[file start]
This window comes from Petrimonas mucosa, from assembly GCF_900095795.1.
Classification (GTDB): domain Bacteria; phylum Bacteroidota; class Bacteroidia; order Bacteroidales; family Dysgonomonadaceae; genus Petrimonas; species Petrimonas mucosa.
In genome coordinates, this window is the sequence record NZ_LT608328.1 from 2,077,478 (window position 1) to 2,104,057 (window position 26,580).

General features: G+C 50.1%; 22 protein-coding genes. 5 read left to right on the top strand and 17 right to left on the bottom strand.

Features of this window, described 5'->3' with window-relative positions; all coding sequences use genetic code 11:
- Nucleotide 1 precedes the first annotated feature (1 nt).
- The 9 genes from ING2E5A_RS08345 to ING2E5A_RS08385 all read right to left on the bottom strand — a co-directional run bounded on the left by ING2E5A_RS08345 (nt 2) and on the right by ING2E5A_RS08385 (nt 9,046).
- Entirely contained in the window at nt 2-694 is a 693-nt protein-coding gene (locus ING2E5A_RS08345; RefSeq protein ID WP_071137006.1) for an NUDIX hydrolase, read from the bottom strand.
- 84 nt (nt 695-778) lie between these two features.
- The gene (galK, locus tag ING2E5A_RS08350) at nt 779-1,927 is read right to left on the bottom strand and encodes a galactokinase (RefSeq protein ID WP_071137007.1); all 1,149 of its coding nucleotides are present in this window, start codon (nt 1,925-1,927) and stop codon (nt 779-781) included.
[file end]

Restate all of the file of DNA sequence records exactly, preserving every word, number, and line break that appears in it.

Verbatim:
This window comes from Petrimonas mucosa, from assembly GCF_900095795.1.
Classification (GTDB): domain Bacteria; phylum Bacteroidota; class Bacteroidia; order Bacteroidales; family Dysgonomonadaceae; genus Petrimonas; species Petrimonas mucosa.
In genome coordinates, this window is the sequence record NZ_LT608328.1 from 2,077,478 (window position 1) to 2,104,057 (window position 26,580).

General features: G+C 50.1%; 22 protein-coding genes. 5 read left to right on the top strand and 17 right to left on the bottom strand.

Features of this window, described 5'->3' with window-relative positions; all coding sequences use genetic code 11:
- Nucleotide 1 precedes the first annotated feature (1 nt).
- The 9 genes from ING2E5A_RS08345 to ING2E5A_RS08385 all read right to left on the bottom strand — a co-directional run bounded on the left by ING2E5A_RS08345 (nt 2) and on the right by ING2E5A_RS08385 (nt 9,046).
- Entirely contained in the window at nt 2-694 is a 693-nt protein-coding gene (locus ING2E5A_RS08345; RefSeq protein ID WP_071137006.1) for an NUDIX hydrolase, read from the bottom strand.
- 84 nt (nt 695-778) lie between these two features.
- The gene (galK, locus tag ING2E5A_RS08350) at nt 779-1,927 is read right to left on the bottom strand and encodes a galactokinase (RefSeq protein ID WP_071137007.1); all 1,149 of its coding nucleotides are present in this window, start codon (nt 1,925-1,927) and stop codon (nt 779-781) included.